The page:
While most students are adjusting to new schedules after returning from winter break, USC's Dance Company jumped right into the creative process of putting together its annual Spring Dance Concert that opens this February.
The Spring Dance Concert will consist of three original works performed by dance students and choreographed by Jennifer Deckert, André Megerdichian and Olivia Waldrop. The pieces will be performed at the Drayton Hall Theatre from Feb. 9 through Feb. 12.
Stylistic pieces titled "Connection is Made" by Megerdichian, "respond" by Waldrop and "Frontiers" by Deckert will be performed. The three choreographers work as professors and instructors at the university.
All those involved in the production, including costume coordinators, production designers and tech students, immediately began organizing to put together the high-energy concert at the start of the semester.
The planning process was much shorter than other concerts, according to Jennifer Deckert, a dance program coordinator at USC.
“At the end of this really intense period, we come out and have this brilliant show, and it’s such a lovely way to sort of build the connections between our dancers (and) the faculty,” Deckert said.
Each dance has about fifteen performers who are all dance students in the Department of Theatre and Dance. Claire Cronin, a second-year dance and biomedical engineering student, said performing in the dance company keeps her motivated.
“When you’re able to go on stage, everything kind of goes away and you’re just living in the movement and the dance,” Cronin said about how she balances dance and schoolwork. “It’s just really freeing for me.”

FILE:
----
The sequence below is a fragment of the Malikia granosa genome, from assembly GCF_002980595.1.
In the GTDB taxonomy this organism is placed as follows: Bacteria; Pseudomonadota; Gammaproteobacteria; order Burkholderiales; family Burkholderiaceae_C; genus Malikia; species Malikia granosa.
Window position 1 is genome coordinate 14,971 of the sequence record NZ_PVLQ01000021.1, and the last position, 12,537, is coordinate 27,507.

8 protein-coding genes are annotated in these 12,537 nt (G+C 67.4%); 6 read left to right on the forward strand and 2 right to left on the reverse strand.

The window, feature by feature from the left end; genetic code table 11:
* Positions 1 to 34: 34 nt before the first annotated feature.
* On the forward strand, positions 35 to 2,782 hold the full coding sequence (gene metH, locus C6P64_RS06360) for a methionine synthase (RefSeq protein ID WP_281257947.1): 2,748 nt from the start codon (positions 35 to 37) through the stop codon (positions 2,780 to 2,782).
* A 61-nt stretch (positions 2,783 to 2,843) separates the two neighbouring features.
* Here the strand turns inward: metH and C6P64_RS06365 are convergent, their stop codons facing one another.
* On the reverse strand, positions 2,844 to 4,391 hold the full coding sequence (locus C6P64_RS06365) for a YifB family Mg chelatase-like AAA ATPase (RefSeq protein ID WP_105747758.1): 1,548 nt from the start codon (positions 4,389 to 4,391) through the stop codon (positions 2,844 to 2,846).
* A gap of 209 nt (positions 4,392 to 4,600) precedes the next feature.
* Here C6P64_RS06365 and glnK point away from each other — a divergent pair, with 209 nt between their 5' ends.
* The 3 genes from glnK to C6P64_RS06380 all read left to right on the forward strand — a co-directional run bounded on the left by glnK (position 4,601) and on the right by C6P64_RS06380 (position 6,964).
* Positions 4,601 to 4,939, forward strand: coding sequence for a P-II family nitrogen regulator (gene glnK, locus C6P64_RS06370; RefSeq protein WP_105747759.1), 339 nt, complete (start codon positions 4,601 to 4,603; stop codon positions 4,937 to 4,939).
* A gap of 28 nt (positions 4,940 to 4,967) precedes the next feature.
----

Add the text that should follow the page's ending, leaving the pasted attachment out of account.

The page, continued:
Cronin will be performing in Deckert’s ballet piece, "Frontiers," and encourages everyone, dancer or not, to see the show and experience the energy of each of the dances.
Dancers will perform Deckert’s piece "en pointe," a ballet style where dancers perform on the very tips of their toes using special pointe shoes. The piece is upbeat, second-year dance student Lindsay Schultz said.
Conversations about costume designs and managing lighting logistics began during the fall semester.
"We send them images, we send them ideas and then they come back with their own ideas and images," Deckert said about the costume and production designers.
The production team focuses on the visual effects of the concert, according to Schultz. She said lighting plays a huge role in the dances by setting the mood, highlighting different moments and enhancing the visual aspect of the performances.
This is one of the first concerts since the COVID-19 pandemic began that the dancers can perform without social distancing on stage.
“With COVID last year, there was a lot of stuff that we had to do that was super spread out. They tried to make sure nobody was touching each other and nobody was too close. Everybody’s six feet apart,” Schultz said.
Though there will be an online recording, Schultz encourages people to attend the concert in person — saying it is a short and safe opportunity to escape from stress for a moment.
“There’s just a different atmosphere that you get from being there than you get from being online,” Schultz said.
Deckert said the USC Dance Company has poured its energy into this concert over the past month and has continued to work hard to tell a story, even through setbacks from COVID-19.
“It’s about collaboration, and it’s about supporting each other through conflict and through situations that might be difficult or exciting,” Deckert said. “Ultimately, we come out with a piece of art.”